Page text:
A lot of ethnic recipes use pig tails. They are great as a meat dish with turnip greens, black-eyed peas, or boiled cabbage. My recipe cooks the tails, twice and the result is a crispy crackling covering the tail, that you can eat or save for crackling in cornbread. The crushed red pepper can be used liberally for a spicy taste. Be sure to buy pig tails that have a lot of meat around the upper part.

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Ingredients

4
Original recipe yields 4 servings
The ingredient list now reflects the servings specified
Ingredient Checklist

Directions

Instructions Checklist
  • Place the pig tails in a large stock pot, and fill with enough water to cover. Cover the pot, and bring to a boil. Boil for 10 to 15 minutes. Drain, and clean the pot of any debris, then return the tails to the pot and cover with cold water. Bring to a boil again, and season with onion, red pepper flakes and salt. Boil for about 2 hours, or until the tails are almost falling apart.

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  • Preheat the oven to 375 degrees F (190 degrees C). Line a roasting pan with aluminum foil.

  • Drain the pig tails, and place them on the roasting pan. The stock from the tails may be used to cook turnip greens, cabbage or black-eye peas.

  • Roast the tails for 30 to 40 minutes, until the tails pop and sizzle and the skin browns. Take care when opening the oven door. Allow the tails to cool, and serve with your favorite side dishes.

Nutrition Facts

408.2 calories; 17.3 g protein; 4.5 g carbohydrates; 126.4 mg cholesterol; 608 mg sodium. Full Nutrition

Reviews (17)

Read More Reviews

Most helpful positive review

Rating: 5 stars
02/12/2008
Thank you I always cook pig tails. Only after the boiling point let cool and remove all bones. I add a package of baby lima's a large chopped onion one tsp. garlic and black pepper. Cornbread goes great. I usually freeze a couple containers and serve as a side for another day. Read More
(49)

Most helpful critical review

Rating: 1 stars
11/03/2008
I wasn't sure what to do with the garlic so I boiled it along with the pig tails. The pig tails came out exactly the way they did in picture however the meat had no taste. I am not sure how to improve the taste. Read More
(11)
20 Ratings
  • 5 star values: 13
  • 4 star values: 3
  • 3 star values: 3
  • 2 star values: 0
  • 1 star values: 1
Rating: 5 stars
02/12/2008
Thank you I always cook pig tails. Only after the boiling point let cool and remove all bones. I add a package of baby lima's a large chopped onion one tsp. garlic and black pepper. Cornbread goes great. I usually freeze a couple containers and serve as a side for another day. Read More
(49)
Rating: 5 stars
11/25/2005
Great idea I'm from the Caribbean and we stop at the boiling part this is an awesome recipe there should be more recipes like this. Read More
(33)
Rating: 5 stars
10/01/2007
Great Recipe I served it with turnip Greens and Cornbread. I submitted a pic so look for it to be up sooon Read More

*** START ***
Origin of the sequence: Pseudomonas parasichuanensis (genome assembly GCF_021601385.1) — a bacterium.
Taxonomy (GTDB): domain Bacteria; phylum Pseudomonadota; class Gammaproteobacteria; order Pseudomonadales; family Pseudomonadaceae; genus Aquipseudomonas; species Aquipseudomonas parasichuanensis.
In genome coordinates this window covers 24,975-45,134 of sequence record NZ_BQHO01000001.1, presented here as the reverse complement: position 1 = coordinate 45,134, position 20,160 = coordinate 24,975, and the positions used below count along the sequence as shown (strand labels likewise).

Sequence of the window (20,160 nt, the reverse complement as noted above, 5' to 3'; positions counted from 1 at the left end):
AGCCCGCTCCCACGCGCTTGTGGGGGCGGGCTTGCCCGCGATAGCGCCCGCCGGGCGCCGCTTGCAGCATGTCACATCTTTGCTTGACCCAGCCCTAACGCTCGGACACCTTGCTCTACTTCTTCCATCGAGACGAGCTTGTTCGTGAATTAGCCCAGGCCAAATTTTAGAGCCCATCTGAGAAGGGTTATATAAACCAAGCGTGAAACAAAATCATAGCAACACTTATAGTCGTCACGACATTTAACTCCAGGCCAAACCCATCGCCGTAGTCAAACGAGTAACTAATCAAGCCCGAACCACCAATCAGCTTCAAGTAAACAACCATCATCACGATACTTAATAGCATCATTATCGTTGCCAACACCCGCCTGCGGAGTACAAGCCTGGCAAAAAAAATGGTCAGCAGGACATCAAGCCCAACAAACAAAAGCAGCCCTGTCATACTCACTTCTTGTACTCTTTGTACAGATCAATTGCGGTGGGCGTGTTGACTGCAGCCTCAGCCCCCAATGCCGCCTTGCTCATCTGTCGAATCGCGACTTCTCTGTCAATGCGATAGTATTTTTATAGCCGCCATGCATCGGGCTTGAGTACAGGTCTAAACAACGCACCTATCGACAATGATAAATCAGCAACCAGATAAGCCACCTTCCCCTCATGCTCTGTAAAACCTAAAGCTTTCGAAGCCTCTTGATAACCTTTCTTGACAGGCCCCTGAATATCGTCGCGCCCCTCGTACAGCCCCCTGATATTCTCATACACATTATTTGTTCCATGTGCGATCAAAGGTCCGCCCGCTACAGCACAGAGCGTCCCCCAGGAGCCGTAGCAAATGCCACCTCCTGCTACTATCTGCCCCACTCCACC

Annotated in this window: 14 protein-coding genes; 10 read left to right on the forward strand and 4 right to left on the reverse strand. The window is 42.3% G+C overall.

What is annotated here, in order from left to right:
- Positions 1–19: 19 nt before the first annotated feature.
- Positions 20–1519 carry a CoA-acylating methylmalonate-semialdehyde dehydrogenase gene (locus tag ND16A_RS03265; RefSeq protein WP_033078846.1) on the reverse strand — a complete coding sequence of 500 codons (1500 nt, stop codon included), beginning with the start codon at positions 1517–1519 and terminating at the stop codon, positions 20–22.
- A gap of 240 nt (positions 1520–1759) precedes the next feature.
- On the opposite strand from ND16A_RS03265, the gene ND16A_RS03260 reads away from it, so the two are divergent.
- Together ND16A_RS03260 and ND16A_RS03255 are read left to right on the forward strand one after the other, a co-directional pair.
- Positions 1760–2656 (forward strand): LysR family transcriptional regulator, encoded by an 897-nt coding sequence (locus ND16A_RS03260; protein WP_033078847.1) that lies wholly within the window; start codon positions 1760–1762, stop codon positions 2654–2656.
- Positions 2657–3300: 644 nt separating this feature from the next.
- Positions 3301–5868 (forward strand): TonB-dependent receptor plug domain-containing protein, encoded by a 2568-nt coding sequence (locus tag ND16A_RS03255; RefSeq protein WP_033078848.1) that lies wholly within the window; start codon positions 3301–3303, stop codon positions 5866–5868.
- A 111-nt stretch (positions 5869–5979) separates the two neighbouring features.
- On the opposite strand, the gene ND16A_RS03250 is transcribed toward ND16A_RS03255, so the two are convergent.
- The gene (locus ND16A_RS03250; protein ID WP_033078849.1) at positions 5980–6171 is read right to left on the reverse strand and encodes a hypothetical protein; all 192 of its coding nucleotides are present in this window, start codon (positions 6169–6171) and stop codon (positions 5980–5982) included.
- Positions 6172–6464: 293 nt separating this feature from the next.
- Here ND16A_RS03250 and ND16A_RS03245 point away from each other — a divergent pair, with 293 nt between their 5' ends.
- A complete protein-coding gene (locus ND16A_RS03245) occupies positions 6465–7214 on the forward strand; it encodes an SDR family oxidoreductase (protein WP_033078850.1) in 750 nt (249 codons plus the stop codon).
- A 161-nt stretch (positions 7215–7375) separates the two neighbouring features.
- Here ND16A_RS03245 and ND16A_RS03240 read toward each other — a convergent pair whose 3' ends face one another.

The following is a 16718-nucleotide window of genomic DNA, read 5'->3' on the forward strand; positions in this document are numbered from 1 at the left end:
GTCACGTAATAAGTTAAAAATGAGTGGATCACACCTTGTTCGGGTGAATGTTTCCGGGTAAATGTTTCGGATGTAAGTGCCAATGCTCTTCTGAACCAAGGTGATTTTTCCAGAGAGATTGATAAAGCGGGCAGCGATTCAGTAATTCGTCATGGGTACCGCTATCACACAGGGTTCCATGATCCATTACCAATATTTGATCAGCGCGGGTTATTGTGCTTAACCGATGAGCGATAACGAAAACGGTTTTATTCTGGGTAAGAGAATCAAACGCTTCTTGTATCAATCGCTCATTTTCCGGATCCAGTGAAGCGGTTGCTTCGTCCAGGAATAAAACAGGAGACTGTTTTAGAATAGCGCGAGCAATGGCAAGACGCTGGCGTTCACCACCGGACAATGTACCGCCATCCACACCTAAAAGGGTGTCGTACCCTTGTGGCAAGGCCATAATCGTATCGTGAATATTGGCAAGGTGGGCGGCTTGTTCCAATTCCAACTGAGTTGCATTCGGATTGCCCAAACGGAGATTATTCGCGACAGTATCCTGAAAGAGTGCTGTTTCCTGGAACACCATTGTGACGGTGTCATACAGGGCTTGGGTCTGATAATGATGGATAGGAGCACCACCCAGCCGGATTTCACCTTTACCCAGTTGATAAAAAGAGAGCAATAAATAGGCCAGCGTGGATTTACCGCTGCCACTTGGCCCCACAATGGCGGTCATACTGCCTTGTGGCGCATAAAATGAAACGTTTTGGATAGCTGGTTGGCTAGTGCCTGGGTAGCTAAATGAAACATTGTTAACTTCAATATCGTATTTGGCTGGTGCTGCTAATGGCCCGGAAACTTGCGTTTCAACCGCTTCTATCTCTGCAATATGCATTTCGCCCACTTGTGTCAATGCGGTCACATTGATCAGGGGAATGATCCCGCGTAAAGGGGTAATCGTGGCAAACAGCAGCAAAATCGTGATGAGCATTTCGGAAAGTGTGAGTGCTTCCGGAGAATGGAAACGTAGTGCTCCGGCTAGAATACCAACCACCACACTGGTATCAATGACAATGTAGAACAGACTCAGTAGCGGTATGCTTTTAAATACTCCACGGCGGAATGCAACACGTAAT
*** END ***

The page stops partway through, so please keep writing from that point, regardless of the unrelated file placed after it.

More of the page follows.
(28)
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Rating: 5 stars
11/28/2008
Very good!! High in fat so dont make it a regular habit but they are awesome. I sprinkled a little cajun seasoning on them before i put them in the oven and i couldnt stop eating them although i knew i should! Read More
(16)
Rating: 1 stars
11/03/2008
I wasn't sure what to do with the garlic so I boiled it along with the pig tails. The pig tails came out exactly the way they did in picture however the meat had no taste. I am not sure how to improve the taste. Read More
(11)
Rating: 4 stars
11/15/2007
I've never had pig tails before.I see them in the store and a friend makes Stone Stew and includes them along with some other "stuff". I think I'll have these along with my blackeyes and collards for New Year's Day. Keryne you're a true Nubian Soul with your recipes. Keep them coming! Read More
(9)
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Rating: 3 stars
04/12/2013
I even added EXTRA seasoning but it was still flavorless;despite that it was strangely ok Read More
(4)
Rating: 4 stars
09/23/2017
This is a great recipe and though I haven't made this recipe exactly I've been eating pigtails all my life. I usually take them to the next level of deliciousness while roasting them by glazing them with a sweet and spicy barbecue sauce until they are fork tender; alternating between having them covered and uncovered with each addition of the sauce every thirty minutes until done. Serve with some collard greens mac & cheese and cornbread and you'll slap yo' self for not making this sooner. This also works with fresh ham hocks but the pigtails are awesome. Read More
(4)
Rating: 3 stars
11/02/2013
I've tried this recipe because it seemed the closest to what my grandfather used but instead of the basic seasonings I added some thyme distilled vinegar and garlic powder. Plus more salt and crushed peppers than indicated in the original recipe. Also I used a crock pot instead. Turned out perfect!!! Read More
(2)